Nor was it any accident that Alain de Keghel took part in the commemoration festivities of the bicentennial of the Ancient and Accepted Scottish Rite in Charleston, South Carolina, in September 2001, as his involvement far surpassed any particularisms. We are familiar with his Masonic eclecticism, his participation in the American society of the Philalethes, as well as in that of the research lodge Quatuor Coronati no. 8 (Bayreuth, Germany), and in the famous first International Conference on the History of Freemasonry, held in Edinburgh in 2007. These conferences have been highly successful, and one was even held in Alexandria, Virginia. The 2015 conference was held at the Bibliothèque Nationale in Paris.

This openness to the diversity of our Order is also the fruit of Alain de Keghel’s long experience as a Mason, which has been quite varied, geographically speaking, and even includes Japan, where the author served as a career diplomat. In addition to fifty years steeped in the ideals of the pastor James Anderson’s tradition, he has acquired an exceptional range of knowledge, which he is sharing with us today. It is most definitely the case here for the United States, where, during the time he was posted here as a diplomat, he forged fraternal relationships to which he remains ever faithful.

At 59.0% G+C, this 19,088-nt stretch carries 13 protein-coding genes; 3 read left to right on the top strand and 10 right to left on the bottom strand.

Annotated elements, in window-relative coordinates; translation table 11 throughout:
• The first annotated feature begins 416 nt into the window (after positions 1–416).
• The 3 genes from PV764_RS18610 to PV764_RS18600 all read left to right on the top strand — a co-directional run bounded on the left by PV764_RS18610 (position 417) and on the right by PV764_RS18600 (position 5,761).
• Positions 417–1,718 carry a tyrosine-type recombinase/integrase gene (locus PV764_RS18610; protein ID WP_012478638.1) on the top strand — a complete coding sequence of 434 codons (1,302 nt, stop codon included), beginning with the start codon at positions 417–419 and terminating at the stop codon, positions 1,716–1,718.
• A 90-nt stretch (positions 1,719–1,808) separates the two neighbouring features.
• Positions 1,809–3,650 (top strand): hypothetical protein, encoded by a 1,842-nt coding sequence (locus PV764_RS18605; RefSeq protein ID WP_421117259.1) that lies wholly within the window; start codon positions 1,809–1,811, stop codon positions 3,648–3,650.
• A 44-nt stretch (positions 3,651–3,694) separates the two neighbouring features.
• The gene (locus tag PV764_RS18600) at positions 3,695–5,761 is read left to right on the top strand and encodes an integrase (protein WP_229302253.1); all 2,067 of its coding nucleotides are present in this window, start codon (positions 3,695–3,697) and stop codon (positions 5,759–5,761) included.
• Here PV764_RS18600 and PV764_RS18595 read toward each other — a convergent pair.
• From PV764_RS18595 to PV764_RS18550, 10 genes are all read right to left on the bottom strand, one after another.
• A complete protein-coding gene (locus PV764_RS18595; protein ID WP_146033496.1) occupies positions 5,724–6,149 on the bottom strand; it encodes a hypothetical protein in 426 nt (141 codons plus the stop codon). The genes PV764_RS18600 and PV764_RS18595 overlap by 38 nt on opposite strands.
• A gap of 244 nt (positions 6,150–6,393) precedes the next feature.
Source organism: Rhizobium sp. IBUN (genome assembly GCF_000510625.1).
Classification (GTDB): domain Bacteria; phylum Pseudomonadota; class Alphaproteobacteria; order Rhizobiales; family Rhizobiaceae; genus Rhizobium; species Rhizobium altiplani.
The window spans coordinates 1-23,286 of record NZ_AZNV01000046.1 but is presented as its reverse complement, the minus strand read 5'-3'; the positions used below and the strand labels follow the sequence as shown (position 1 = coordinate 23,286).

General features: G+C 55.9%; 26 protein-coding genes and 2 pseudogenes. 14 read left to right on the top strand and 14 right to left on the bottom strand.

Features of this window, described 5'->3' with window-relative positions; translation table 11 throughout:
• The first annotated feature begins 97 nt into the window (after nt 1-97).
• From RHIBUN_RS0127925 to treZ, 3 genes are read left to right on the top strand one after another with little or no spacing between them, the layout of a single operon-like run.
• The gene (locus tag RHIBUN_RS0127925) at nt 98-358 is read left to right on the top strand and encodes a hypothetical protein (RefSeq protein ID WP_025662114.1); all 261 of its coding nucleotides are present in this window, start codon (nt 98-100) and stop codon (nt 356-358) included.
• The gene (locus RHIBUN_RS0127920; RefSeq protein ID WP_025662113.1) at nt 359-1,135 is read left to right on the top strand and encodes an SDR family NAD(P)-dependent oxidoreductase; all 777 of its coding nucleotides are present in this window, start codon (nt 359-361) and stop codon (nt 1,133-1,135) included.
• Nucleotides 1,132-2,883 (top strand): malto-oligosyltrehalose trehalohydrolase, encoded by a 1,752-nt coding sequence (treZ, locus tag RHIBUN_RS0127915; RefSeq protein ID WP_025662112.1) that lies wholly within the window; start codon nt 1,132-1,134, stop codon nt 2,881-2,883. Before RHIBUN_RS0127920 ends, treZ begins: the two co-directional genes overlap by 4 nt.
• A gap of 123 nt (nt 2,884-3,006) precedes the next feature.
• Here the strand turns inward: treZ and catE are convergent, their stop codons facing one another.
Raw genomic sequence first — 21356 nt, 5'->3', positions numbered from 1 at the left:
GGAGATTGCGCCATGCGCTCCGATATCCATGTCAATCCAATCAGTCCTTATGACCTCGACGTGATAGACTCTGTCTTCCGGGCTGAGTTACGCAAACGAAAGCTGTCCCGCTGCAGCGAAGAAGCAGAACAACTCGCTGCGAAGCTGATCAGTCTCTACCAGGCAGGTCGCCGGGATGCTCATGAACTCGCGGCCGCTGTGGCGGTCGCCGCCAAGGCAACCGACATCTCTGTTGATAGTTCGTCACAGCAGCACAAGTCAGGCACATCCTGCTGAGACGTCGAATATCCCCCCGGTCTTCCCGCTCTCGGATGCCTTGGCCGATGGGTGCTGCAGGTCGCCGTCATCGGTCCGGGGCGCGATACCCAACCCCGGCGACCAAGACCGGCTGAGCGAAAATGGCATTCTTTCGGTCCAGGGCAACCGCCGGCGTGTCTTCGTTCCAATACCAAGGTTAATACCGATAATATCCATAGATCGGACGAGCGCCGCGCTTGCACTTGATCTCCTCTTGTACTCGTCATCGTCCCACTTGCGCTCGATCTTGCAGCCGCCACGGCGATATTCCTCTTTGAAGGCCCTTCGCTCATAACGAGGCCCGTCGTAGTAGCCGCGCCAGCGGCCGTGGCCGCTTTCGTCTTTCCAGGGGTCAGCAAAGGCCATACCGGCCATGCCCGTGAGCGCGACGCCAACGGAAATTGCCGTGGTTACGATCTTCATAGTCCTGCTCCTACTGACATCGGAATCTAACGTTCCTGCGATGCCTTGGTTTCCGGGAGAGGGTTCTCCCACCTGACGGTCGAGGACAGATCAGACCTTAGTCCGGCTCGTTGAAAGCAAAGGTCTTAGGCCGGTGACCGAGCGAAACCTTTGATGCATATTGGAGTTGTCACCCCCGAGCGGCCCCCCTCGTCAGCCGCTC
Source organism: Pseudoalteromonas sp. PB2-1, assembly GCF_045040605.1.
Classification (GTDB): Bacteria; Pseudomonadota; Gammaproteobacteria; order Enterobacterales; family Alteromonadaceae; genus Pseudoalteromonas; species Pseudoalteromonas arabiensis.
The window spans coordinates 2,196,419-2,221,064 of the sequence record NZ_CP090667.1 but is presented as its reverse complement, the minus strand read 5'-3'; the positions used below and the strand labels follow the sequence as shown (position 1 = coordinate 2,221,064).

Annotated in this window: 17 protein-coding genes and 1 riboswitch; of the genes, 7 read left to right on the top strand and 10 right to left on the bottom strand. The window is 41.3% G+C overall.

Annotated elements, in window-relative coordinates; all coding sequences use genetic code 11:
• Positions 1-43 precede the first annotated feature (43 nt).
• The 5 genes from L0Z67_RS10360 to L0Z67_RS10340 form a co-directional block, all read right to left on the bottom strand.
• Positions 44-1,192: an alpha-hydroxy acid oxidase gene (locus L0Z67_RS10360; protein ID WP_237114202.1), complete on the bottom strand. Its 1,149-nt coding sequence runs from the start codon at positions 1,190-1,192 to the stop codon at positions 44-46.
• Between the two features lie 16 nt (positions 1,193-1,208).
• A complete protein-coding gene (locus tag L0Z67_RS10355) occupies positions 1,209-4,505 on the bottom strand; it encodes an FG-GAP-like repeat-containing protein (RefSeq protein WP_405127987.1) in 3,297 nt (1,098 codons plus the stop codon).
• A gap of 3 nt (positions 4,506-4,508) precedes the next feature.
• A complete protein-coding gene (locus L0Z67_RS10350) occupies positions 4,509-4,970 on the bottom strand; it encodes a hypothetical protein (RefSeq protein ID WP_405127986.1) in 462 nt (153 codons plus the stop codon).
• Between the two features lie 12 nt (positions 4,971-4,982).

This book devoted here to the challenge of American Freemasonry will assuredly hold the attention of both American and French readers. It retraces the lines that are essential for a good understanding of the American Masonic era. The precocious and close ties between French and American Freemasons are put into perspective and offer us a golden opportunity to recall the wealth of our shared legacy, particularly the Ancient and Accepted Scottish Rite, which is naturally Franco-American, strictly speaking. Avoiding all clichés, the author offers a path that permits us to move closer to the actual realities. He even goes so far as to indulge—perhaps this is a professional quirk—in a speculative and prospective study that offers evidence of a protracted observation of the American Masonic and sociopolitical stage.